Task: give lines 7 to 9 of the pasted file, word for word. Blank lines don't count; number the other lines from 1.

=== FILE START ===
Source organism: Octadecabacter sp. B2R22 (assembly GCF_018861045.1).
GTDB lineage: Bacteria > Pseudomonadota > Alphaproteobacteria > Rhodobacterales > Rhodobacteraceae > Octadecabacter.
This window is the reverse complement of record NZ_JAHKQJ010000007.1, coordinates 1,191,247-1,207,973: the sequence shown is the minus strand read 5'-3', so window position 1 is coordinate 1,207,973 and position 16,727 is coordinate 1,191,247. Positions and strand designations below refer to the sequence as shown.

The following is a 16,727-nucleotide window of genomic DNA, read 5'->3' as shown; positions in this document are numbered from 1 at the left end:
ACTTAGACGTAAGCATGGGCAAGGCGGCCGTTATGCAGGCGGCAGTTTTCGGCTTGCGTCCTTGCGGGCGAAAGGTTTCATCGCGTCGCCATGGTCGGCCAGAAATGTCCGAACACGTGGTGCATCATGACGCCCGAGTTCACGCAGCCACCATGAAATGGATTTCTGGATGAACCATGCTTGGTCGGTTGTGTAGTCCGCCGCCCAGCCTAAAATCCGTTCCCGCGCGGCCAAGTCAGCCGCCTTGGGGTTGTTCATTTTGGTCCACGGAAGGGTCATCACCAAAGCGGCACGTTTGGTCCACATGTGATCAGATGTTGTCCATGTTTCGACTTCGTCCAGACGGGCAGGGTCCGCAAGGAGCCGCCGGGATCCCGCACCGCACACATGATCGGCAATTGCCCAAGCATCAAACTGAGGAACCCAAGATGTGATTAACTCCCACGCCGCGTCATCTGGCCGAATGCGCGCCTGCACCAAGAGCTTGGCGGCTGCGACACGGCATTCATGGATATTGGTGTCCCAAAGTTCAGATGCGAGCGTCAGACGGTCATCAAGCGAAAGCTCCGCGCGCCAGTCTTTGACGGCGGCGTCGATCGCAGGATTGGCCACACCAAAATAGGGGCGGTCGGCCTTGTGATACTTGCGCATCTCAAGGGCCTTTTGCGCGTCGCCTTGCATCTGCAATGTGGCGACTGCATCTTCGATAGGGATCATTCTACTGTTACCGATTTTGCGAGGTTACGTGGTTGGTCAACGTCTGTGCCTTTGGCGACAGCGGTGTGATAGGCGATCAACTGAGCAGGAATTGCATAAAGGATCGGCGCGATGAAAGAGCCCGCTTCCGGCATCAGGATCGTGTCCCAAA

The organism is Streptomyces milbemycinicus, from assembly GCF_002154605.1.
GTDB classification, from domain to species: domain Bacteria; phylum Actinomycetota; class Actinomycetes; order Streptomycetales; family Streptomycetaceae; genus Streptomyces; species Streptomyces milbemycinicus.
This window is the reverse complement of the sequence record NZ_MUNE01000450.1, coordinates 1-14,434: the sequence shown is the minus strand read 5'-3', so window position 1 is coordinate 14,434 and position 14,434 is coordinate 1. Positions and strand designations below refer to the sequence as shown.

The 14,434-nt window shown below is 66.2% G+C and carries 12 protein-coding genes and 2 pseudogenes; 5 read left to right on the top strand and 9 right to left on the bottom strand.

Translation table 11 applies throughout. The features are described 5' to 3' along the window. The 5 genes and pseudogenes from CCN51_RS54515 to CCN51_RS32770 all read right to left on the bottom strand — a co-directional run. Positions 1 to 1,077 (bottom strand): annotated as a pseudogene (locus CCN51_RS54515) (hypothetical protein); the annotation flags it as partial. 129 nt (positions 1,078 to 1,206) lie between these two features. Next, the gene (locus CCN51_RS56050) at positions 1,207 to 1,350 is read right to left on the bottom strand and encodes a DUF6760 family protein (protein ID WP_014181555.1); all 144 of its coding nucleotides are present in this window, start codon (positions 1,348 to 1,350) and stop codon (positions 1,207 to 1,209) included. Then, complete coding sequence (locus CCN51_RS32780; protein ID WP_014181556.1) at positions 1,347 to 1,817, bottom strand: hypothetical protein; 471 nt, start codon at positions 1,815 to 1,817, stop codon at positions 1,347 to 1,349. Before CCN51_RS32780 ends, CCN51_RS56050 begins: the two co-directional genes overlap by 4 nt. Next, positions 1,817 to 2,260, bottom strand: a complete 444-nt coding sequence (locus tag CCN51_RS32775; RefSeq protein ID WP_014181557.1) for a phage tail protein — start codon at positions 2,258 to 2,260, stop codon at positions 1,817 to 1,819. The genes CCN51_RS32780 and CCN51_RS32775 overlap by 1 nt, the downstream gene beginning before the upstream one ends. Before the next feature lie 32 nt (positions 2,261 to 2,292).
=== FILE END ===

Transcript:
GTDB classification, from domain to species: domain Bacteria; phylum Actinomycetota; class Actinomycetes; order Streptomycetales; family Streptomycetaceae; genus Streptomyces; species Streptomyces milbemycinicus.
This window is the reverse complement of the sequence record NZ_MUNE01000450.1, coordinates 1-14,434: the sequence shown is the minus strand read 5'-3', so window position 1 is coordinate 14,434 and position 14,434 is coordinate 1. Positions and strand designations below refer to the sequence as shown.

The 14,434-nt window shown below is 66.2% G+C and carries 12 protein-coding genes and 2 pseudogenes; 5 read left to right on the top strand and 9 right to left on the bottom strand.